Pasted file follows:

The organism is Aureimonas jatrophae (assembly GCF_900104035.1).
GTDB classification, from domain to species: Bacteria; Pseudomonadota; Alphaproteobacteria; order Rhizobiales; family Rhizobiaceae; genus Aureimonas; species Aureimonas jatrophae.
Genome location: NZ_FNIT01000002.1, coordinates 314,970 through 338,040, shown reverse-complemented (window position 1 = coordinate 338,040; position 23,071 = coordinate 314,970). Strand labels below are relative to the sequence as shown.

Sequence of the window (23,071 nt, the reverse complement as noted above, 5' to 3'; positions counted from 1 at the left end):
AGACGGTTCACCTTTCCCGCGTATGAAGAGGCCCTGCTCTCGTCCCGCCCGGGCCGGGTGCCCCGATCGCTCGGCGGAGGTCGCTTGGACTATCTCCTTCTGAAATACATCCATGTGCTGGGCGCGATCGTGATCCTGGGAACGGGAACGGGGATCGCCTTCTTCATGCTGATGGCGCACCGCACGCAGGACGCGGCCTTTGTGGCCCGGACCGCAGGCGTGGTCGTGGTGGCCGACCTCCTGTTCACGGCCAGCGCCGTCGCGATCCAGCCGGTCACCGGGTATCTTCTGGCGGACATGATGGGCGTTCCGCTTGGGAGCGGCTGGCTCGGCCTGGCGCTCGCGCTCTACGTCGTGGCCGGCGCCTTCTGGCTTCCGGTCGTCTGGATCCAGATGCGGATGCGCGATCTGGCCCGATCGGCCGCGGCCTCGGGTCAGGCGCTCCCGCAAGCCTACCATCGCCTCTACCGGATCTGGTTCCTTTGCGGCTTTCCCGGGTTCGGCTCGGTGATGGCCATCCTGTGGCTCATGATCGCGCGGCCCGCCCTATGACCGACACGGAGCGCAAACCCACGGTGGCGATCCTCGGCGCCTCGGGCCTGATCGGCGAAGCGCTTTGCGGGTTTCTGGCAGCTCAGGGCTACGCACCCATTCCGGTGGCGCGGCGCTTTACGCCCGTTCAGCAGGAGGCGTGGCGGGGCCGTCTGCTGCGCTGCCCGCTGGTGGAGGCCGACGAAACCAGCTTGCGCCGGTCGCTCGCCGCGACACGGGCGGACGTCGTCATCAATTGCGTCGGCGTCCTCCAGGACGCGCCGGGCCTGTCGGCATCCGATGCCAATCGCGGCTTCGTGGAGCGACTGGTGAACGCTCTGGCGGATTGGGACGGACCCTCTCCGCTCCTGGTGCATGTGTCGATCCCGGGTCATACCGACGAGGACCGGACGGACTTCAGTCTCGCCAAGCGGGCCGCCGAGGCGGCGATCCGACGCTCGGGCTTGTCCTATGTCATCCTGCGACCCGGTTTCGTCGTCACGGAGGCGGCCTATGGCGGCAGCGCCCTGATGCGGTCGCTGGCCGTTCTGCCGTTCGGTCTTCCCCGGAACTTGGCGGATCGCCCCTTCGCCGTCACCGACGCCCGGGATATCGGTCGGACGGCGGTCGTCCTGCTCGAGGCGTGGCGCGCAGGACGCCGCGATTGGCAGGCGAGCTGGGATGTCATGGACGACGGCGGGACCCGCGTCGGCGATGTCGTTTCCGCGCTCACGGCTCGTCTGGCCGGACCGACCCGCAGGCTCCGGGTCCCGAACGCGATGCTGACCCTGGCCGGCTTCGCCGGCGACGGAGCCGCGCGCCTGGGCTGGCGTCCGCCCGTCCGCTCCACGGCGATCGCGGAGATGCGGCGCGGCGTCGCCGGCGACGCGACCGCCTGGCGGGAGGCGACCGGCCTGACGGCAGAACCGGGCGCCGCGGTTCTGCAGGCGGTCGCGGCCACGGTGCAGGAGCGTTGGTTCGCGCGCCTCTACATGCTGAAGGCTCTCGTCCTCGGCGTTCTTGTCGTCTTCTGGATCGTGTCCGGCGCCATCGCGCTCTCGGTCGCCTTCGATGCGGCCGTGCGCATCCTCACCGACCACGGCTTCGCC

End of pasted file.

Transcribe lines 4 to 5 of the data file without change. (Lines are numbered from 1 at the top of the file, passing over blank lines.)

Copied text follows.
Sequence of the window (23,071 nt, the reverse complement as noted above, 5' to 3'; positions counted from 1 at the left end):
AGACGGTTCACCTTTCCCGCGTATGAAGAGGCCCTGCTCTCGTCCCGCCCGGGCCGGGTGCCCCGATCGCTCGGCGGAGGTCGCTTGGACTATCTCCTTCTGAAATACATCCATGTGCTGGGCGCGATCGTGATCCTGGGAACGGGAACGGGGATCGCCTTCTTCATGCTGATGGCGCACCGCACGCAGGACGCGGCCTTTGTGGCCCGGACCGCAGGCGTGGTCGTGGTGGCCGACCTCCTGTTCACGGCCAGCGCCGTCGCGATCCAGCCGGTCACCGGGTATCTTCTGGCGGACATGATGGGCGTTCCGCTTGGGAGCGGCTGGCTCGGCCTGGCGCTCGCGCTCTACGTCGTGGCCGGCGCCTTCTGGCTTCCGGTCGTCTGGATCCAGATGCGGATGCGCGATCTGGCCCGATCGGCCGCGGCCTCGGGTCAGGCGCTCCCGCAAGCCTACCATCGCCTCTACCGGATCTGGTTCCTTTGCGGCTTTCCCGGGTTCGGCTCGGTGATGGCCATCCTGTGGCTCATGATCGCGCGGCCCGCCCTATGACCGACACGGAGCGCAAACCCACGGTGGCGATCCTCGGCGCCTCGGGCCTGATCGGCGAAGCGCTTTGCGGGTTTCTGGCAGCTCAGGGCTACGCACCCATTCCGGTGGCGCGGCGCTTTACGCCCGTTCAGCAGGAGGCGTGGCGGGGCCGTCTGCTGCGCTGCCCGCTGGTGGAGGCCGACGAAACCAGCTTGCGCCGGTCGCTCGCCGCGACACGGGCGGACGTCGTCATCAATTGCGTCGGCGTCCTCCAGGACGCGCCGGGCCTGTCGGCATCCGATGCCAATCGCGGCTTCGTGGAGCGACTGGTGAACGCTCTGGCGGATTGGGACGGACCCTCTCCGCTCCTGGTGCATGTGTCGATCCCGGGTCATACCGACGAGGACCGGACGGACTTCAGTCTCGCCAAGCGGGCCGCCGAGGCGGCGATCCGACGCTCGGGCTTGTCCTATGTCATCCTGCGACCCGGTTTCGTCGTCACGGAGGCGGCCTATGGCGGCAGCGCCCTGATGCGGTCGCTGGCCGTTCTGCCGTTCGGTCTTCCCCGGAACTTGGCGGATCGCCCCTTCGCCGTCACCGACGCCCGGGATATCGGTCGGACGGCGGTCGTCCTGCTCGAGGCGTGGCGCGCAGGACGCCGCGATTGGCAGGCGAGCTGGGATGTCATGGACGACGGCGGGACCCGCGTCGGCGATGTCGTTTCCGCGCTCACGGCTCGTCTGGCCGGACCGACCCGCAGGCTCCGGGTCCCGAACGCGATGCTGACCCTGGCCGGCTTCGCCGGCGACGGAGCCGCGCGCCTGGGCTGGCGTCCGCCCGTCCGCTCCACGGCGATCGCGGAGATGCGGCGCGGCGTCGCCGGCGACGCGACCGCCTGGCGGGAGGCGACCGGCCTGACGGCAGAACCGGGCGCCGCGGTTCTGCAGGCGGTCGCGGCCACGGTGCAGGAGCGTTGGTTCGCGCGCCTCTACATGCTGAAGGCTCTCGTCCTCGGCGTTCTTGTCGTCTTCTGGATCGTGTCCGGCGCCATCGCGCTCTCGGTCGCCTTCGATGCGGCCGTGCGCATCCTCACCGACCACGGCTTCGCC